Unsurprisingly, having a mentor is commonly viewed as a critical step towards achieving one’s personal and career goals. Many an article’s been written on why you need a mentor and how to get one. Lists of things your mentor is supposed to do for you are pretty lengthy. Most surprisingly, there is rarely a proper consideration for the personality and needs of the mentor himself/herself.
So much so, that at times it feels like the “mentor” reference can be replaced by a material object in some articles and, worryingly, the narrative will still work… Let’s test it out and see what you think: “Having more than one [mentor/car] is critical. Like most of us, [mentors/cars] have differing areas of high performance and can be called upon when you need them the most. First, find a [mentor/car] you identify with. This means finding a [mentor/car] with has similar style to your own.”
Wait… what happened to a consideration that your mentor should be getting something in return for their valuable time and advice? What about the mentee’s role in making the relationship worthwhile? What about other daily opportunities to learn and grow, which should not be overlooked, in addition to enlisting a mentor?
Here’s an alternative list of tips collected from mentors, colleagues and friends over the years:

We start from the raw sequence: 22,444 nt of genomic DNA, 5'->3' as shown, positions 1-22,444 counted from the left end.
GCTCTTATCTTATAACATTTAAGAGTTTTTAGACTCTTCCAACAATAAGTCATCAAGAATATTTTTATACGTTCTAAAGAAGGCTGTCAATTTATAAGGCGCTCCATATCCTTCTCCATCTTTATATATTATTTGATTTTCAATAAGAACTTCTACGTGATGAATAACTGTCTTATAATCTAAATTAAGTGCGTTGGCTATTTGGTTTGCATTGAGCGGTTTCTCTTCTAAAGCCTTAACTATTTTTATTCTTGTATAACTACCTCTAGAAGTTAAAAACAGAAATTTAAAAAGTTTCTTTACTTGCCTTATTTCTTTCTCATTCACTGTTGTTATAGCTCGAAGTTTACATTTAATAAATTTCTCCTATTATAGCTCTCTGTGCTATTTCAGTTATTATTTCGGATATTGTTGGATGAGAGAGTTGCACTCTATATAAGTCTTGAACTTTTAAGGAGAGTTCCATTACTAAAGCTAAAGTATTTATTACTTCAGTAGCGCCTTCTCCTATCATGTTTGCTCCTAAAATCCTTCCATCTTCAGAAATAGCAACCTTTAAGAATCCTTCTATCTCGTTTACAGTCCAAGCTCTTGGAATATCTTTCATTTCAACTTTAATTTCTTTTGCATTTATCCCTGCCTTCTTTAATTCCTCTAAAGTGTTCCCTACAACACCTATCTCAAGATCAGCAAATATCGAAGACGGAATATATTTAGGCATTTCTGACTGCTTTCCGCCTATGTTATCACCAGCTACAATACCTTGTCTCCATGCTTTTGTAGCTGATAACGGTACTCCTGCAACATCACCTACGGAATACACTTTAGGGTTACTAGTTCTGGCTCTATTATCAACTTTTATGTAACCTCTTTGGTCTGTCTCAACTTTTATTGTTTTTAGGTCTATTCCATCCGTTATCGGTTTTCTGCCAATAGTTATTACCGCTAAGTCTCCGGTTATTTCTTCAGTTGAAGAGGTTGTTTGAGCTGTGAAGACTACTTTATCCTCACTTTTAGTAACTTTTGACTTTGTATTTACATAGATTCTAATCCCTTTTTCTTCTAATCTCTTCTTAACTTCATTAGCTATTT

- Turn your mentorship meetings into an easy choice, not a chore. Explore your mutual passion points. Do you both enjoy playing golf? Try new restaurants? Relish a good glass of wine? Watch a new play?
- Make it easy for your mentor to guide you. Unless you know the destination, it’s hard to provide you with the right direction of travel.
- Always offer something in return. Your mentor would be equally delighted to learn something new from every time you interact. Your success is their biggest reward.
- Aim to learn something new from a colleague every day. Don’t shy away from asking for your colleagues’ feedback and opinion; stress-test your ideas. You will be surprised how much you can learn from seasoned professionals, peers and recent graduates alike.
- Good advice can come from anywhere. My golf instructor, for instance, has a talent for life coaching by means of the funniest satirical storytelling. It’s half the reason for my progress: the lessons are so entertaining that I rarely miss one.
Last but not least, finding the right mentor seems to be the main challenge for those who tried. With that in mind, kudos to the fantastic team behind the PR Week / Women in PR mentoring scheme that I’ve been lucky and privileged to be part of this year. Not only do they take care of the first most important step – pairing you up with the right high calibre mentor based on your objectives, dreams and goals – but they also ensure that you find yourself in a group of similarly driven and fun fellow mentees, who are a constant source of inspiration.
The importance of mentors cannot be overstated. A good mentor inspires you, stretches you, connects you, develops your EQ, opens your mind and most importantly, doesn’t judge. They provide a safe space to learn, experiment and ask questions, no matter how seemingly stupid. In the corporate world, mentoring boosts employee engagement and retention, as well as knowledge retention. And in the startup world, mentorship makes early stage companies stick around longer (on average, an extra 2 years) and helps make them more successful.